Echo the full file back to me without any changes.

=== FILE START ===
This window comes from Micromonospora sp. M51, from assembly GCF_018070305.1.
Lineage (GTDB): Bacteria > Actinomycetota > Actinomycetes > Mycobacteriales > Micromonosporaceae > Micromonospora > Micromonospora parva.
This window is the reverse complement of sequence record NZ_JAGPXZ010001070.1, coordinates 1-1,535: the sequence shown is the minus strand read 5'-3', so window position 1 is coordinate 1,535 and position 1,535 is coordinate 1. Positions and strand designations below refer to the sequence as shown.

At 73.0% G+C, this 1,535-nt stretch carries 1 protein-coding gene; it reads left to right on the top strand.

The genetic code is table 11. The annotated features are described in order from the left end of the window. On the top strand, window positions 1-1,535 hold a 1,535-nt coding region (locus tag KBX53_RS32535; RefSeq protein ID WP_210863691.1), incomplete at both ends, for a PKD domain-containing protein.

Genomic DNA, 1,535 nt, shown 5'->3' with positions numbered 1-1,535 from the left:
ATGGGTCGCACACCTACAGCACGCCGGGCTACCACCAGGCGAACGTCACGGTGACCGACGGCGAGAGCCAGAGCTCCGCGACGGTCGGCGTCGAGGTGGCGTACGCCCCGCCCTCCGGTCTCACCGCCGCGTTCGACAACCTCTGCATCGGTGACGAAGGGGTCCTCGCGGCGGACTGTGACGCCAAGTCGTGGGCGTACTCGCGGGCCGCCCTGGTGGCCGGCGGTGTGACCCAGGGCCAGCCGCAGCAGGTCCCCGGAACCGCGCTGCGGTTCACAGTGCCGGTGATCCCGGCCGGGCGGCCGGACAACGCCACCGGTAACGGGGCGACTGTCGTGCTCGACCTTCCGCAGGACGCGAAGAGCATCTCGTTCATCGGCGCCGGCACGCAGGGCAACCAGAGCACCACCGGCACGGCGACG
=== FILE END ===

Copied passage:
This window comes from Micromonospora sp. M51, from assembly GCF_018070305.1.
Lineage (GTDB): Bacteria > Actinomycetota > Actinomycetes > Mycobacteriales > Micromonosporaceae > Micromonospora > Micromonospora parva.
This window is the reverse complement of sequence record NZ_JAGPXZ010001070.1, coordinates 1-1,535: the sequence shown is the minus strand read 5'-3', so window position 1 is coordinate 1,535 and position 1,535 is coordinate 1. Positions and strand designations below refer to the sequence as shown.

At 73.0% G+C, this 1,535-nt stretch carries 1 protein-coding gene; it reads left to right on the top strand.

The genetic code is table 11. The annotated features are described in order from the left end of the window. On the top strand, window positions 1-1,535 hold a 1,535-nt coding region (locus tag KBX53_RS32535; RefSeq protein ID WP_210863691.1), incomplete at both ends, for a PKD domain-containing protein.

Genomic DNA, 1,535 nt, shown 5'->3' with positions numbered 1-1,535 from the left:
ATGGGTCGCACACCTACAGCACGCCGGGCTACCACCAGGCGAACGTCACGGTGACCGACGGCGAGAGCCAGAGCTCCGCGACGGTCGGCGTCGAGGTGGCGTACGCCCCGCCCTCCGGTCTCACCGCCGCGTTCGACAACCTCTGCATCGGTGACGAAGGGGTCCTCGCGGCGGACTGTGACGCCAAGTCGTGGGCGTACTCGCGGGCCGCCCTGGTGGCCGGCGGTGTGACCCAGGGCCAGCCGCAGCAGGTCCCCGGAACCGCGCTGCGGTTCACAGTGCCGGTGATCCCGGCCGGGCGGCCGGACAACGCCACCGGTAACGGGGCGACTGTCGTGCTCGACCTTCCGCAGGACGCGAAGAGCATCTCGTTCATCGGCGCCGGCACGCAGGGCAACCAGAGCACCACCGGCACGGCGACG